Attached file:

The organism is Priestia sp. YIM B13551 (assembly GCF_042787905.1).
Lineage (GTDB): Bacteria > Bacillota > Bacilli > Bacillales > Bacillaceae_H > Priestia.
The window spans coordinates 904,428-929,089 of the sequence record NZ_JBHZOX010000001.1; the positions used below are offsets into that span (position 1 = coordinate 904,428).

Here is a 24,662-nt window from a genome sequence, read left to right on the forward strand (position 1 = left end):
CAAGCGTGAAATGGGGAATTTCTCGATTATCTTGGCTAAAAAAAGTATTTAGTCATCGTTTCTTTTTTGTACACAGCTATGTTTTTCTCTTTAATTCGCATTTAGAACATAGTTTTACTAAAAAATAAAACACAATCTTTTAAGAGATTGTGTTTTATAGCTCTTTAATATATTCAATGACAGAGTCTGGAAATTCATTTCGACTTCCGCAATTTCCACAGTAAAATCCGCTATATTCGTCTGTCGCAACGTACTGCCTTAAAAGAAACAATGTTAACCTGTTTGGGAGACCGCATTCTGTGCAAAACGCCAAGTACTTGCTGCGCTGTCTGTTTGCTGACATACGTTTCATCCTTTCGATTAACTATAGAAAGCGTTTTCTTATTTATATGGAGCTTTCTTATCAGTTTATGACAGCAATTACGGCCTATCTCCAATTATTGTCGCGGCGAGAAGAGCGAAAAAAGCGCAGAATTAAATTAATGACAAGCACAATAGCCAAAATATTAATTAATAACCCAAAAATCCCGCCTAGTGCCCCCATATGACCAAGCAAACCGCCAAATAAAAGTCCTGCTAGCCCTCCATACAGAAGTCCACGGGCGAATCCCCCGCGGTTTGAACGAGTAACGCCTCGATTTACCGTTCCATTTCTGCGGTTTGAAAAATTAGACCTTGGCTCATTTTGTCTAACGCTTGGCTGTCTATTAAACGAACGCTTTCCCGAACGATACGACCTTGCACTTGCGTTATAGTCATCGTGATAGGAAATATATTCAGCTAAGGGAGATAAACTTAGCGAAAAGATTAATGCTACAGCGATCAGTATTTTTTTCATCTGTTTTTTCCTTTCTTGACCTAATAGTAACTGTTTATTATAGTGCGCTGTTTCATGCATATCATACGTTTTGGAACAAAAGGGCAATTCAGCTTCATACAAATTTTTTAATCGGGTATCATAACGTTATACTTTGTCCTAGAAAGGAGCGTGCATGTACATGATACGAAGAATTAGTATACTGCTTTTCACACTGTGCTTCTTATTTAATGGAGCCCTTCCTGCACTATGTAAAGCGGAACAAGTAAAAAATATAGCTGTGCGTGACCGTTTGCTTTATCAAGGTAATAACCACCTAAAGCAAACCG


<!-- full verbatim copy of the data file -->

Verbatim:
The organism is Priestia sp. YIM B13551 (assembly GCF_042787905.1).
Lineage (GTDB): Bacteria > Bacillota > Bacilli > Bacillales > Bacillaceae_H > Priestia.
The window spans coordinates 904,428-929,089 of the sequence record NZ_JBHZOX010000001.1; the positions used below are offsets into that span (position 1 = coordinate 904,428).

Here is a 24,662-nt window from a genome sequence, read left to right on the forward strand (position 1 = left end):
CAAGCGTGAAATGGGGAATTTCTCGATTATCTTGGCTAAAAAAAGTATTTAGTCATCGTTTCTTTTTTGTACACAGCTATGTTTTTCTCTTTAATTCGCATTTAGAACATAGTTTTACTAAAAAATAAAACACAATCTTTTAAGAGATTGTGTTTTATAGCTCTTTAATATATTCAATGACAGAGTCTGGAAATTCATTTCGACTTCCGCAATTTCCACAGTAAAATCCGCTATATTCGTCTGTCGCAACGTACTGCCTTAAAAGAAACAATGTTAACCTGTTTGGGAGACCGCATTCTGTGCAAAACGCCAAGTACTTGCTGCGCTGTCTGTTTGCTGACATACGTTTCATCCTTTCGATTAACTATAGAAAGCGTTTTCTTATTTATATGGAGCTTTCTTATCAGTTTATGACAGCAATTACGGCCTATCTCCAATTATTGTCGCGGCGAGAAGAGCGAAAAAAGCGCAGAATTAAATTAATGACAAGCACAATAGCCAAAATATTAATTAATAACCCAAAAATCCCGCCTAGTGCCCCCATATGACCAAGCAAACCGCCAAATAAAAGTCCTGCTAGCCCTCCATACAGAAGTCCACGGGCGAATCCCCCGCGGTTTGAACGAGTAACGCCTCGATTTACCGTTCCATTTCTGCGGTTTGAAAAATTAGACCTTGGCTCATTTTGTCTAACGCTTGGCTGTCTATTAAACGAACGCTTTCCCGAACGATACGACCTTGCACTTGCGTTATAGTCATCGTGATAGGAAATATATTCAGCTAAGGGAGATAAACTTAGCGAAAAGATTAATGCTACAGCGATCAGTATTTTTTTCATCTGTTTTTTCCTTTCTTGACCTAATAGTAACTGTTTATTATAGTGCGCTGTTTCATGCATATCATACGTTTTGGAACAAAAGGGCAATTCAGCTTCATACAAATTTTTTAATCGGGTATCATAACGTTATACTTTGTCCTAGAAAGGAGCGTGCATGTACATGATACGAAGAATTAGTATACTGCTTTTCACACTGTGCTTCTTATTTAATGGAGCCCTTCCTGCACTATGTAAAGCGGAACAAGTAAAAAATATAGCTGTGCGTGACCGTTTGCTTTATCAAGGTAATAACCACCTAAAGCAAACCG